Regulatory Focus™ > News Articles > FDA Drug Approvals Up 42% in 2011, Regulatory Quality Highlighted

FDA Drug Approvals Up 42% in 2011, Regulatory Quality Highlighted

Posted 05 January 2012 | By Alexander Gaffney, RAC 

The US Food and Drug Administration (FDA) approved 30 new molecular entities (NMEs) during 2011, marking a 7-year high for the agency, according to an analysis by Bloomberg.

Notable success stories include Johnson & Johnson and GlaxoSmithkline, both of which tripled their approvals from the year prior.  The entire industry, however, may stand to benefit from the 42% increase in approvals as patent expiries begin in earnest this year. Twenty-one patented medicines worth $11.5 billion dollars will face generic competition starting this year, with expiries continuing for the next several years.

Newly-approved medicines that are expected to be blockbusters include Yervoy (Bristol), Xarelto (J&J), and Benlysta (GSK/Human Genome Sciences).

The reason for the spike in approvals is unclear, however. FDA Center for Drug Evaluation Research (CDER) Director Janet Woodcock noted that the novelty of the products is allowing FDA to take a more flexible approach, while financial analysts at Citigroup and Arcoda Capital Management pegged the FDA's successes rate to companies focusing on regulatory quality before submitting applications to the FDA.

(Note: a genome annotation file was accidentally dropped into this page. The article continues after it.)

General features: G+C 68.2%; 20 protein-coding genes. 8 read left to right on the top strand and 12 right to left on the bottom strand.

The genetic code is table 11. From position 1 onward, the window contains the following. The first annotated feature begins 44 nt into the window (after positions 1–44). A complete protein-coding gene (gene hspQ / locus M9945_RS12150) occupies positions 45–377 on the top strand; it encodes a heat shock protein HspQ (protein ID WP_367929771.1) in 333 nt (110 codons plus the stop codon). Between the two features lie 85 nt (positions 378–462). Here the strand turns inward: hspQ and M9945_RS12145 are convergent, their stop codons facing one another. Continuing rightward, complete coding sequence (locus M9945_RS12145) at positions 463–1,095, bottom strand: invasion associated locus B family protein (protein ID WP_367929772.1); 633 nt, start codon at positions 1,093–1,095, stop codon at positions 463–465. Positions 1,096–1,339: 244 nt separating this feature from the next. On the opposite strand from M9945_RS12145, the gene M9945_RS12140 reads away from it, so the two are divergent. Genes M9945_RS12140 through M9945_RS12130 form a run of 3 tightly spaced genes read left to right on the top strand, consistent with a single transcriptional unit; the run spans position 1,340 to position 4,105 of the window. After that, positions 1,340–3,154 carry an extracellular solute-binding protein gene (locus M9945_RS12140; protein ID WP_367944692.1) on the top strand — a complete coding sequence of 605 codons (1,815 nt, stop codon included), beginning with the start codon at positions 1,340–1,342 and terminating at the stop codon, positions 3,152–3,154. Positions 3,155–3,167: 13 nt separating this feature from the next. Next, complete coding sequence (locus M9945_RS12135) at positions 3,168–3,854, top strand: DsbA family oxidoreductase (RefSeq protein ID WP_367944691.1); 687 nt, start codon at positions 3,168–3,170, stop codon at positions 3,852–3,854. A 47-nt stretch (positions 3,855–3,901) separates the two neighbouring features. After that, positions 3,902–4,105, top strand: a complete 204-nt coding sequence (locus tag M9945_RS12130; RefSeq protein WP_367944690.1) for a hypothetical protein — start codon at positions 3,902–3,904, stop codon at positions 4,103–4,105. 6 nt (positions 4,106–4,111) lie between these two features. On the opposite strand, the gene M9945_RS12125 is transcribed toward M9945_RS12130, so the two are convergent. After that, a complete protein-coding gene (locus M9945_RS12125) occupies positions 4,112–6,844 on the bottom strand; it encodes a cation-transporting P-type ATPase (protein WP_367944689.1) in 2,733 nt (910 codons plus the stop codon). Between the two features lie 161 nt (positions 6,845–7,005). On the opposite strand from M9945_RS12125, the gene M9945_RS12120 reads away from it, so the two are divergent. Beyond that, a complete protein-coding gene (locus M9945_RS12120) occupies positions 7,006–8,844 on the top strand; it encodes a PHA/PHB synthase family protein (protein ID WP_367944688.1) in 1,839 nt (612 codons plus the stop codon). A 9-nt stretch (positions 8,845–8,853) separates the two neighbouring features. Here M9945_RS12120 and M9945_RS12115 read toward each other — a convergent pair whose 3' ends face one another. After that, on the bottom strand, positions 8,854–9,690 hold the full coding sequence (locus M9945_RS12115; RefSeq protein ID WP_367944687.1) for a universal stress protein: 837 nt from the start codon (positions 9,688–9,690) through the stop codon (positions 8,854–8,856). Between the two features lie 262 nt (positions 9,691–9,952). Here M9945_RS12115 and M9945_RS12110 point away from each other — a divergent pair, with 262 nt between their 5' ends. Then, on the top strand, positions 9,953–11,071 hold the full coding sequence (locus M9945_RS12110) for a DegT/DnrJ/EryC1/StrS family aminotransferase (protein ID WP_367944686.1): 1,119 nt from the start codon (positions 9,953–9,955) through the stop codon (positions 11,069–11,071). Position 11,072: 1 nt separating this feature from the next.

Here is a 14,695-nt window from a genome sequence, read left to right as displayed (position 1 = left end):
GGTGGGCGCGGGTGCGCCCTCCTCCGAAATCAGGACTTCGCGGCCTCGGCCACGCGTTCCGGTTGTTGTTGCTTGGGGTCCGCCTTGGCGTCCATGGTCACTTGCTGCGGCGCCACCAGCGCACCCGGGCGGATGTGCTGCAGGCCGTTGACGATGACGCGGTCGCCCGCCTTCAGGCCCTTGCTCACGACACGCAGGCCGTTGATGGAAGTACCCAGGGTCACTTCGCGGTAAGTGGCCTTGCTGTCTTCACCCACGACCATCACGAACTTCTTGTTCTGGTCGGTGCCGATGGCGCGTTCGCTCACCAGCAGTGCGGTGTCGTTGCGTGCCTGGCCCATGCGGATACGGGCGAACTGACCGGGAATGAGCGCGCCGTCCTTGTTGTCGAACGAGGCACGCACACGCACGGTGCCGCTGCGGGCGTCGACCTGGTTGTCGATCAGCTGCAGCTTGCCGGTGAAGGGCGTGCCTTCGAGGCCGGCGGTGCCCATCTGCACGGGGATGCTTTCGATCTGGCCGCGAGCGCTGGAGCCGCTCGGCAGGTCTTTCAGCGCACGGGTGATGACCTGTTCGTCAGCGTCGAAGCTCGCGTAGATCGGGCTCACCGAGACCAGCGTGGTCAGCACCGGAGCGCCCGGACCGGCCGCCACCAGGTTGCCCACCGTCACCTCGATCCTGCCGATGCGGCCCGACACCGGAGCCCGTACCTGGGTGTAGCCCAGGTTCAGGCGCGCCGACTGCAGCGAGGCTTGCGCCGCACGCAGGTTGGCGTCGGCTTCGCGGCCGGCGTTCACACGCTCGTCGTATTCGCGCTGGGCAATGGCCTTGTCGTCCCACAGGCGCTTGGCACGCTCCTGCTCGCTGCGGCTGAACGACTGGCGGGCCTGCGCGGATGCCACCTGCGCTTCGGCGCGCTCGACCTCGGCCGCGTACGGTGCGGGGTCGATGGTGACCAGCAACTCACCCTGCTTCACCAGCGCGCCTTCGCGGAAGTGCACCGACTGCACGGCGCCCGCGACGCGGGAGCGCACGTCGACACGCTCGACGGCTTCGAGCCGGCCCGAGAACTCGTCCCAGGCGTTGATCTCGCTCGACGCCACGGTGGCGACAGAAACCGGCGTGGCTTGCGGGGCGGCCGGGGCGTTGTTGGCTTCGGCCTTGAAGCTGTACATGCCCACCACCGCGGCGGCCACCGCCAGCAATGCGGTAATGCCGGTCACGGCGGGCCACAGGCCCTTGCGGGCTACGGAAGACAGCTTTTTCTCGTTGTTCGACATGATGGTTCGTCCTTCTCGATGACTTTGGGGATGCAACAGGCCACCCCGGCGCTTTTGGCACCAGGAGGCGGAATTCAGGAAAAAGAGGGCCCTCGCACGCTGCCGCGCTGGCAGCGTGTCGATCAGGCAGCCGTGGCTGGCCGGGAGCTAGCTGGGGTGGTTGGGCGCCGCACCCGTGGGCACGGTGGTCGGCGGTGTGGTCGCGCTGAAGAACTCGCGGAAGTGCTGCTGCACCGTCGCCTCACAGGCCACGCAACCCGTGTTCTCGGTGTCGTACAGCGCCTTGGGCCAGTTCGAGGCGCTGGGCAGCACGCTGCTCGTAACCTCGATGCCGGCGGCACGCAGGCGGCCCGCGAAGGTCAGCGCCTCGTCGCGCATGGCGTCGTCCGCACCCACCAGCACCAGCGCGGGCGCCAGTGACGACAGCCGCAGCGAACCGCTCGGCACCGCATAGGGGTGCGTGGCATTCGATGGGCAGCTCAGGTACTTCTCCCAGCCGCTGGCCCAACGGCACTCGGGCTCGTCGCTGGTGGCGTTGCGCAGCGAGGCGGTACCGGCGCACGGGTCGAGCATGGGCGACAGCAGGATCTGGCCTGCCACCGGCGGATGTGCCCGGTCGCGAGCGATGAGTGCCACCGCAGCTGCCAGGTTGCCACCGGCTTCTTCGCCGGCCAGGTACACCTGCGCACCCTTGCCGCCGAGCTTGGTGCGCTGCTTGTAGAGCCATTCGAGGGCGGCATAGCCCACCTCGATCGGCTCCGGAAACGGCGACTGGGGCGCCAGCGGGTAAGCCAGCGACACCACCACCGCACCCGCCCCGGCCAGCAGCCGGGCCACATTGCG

"I think people have realized that FDA has gotten more difficult and they're improving what they turn in," said Yaron Werber of Citigroup.

GlaxoSmithkline's Chief Regulatory Officer Paul Huckle mirrored that assessment, saying that he thinks, "companies are being a lot more selective around where do they invest their own resources and where can they make the most impact."

A higher number of submissions, too, may be behind the rise. Companies submitted seven more New Drug Approval (NDA) applications in 2011 (29) than in 2010 (22)-an increase of 32%.

FDA's negotiations with industry over the prescription drug and medical device user fee acts (PDUFA and MDUFA) may also play a role in the increase, notes Bloomberg.



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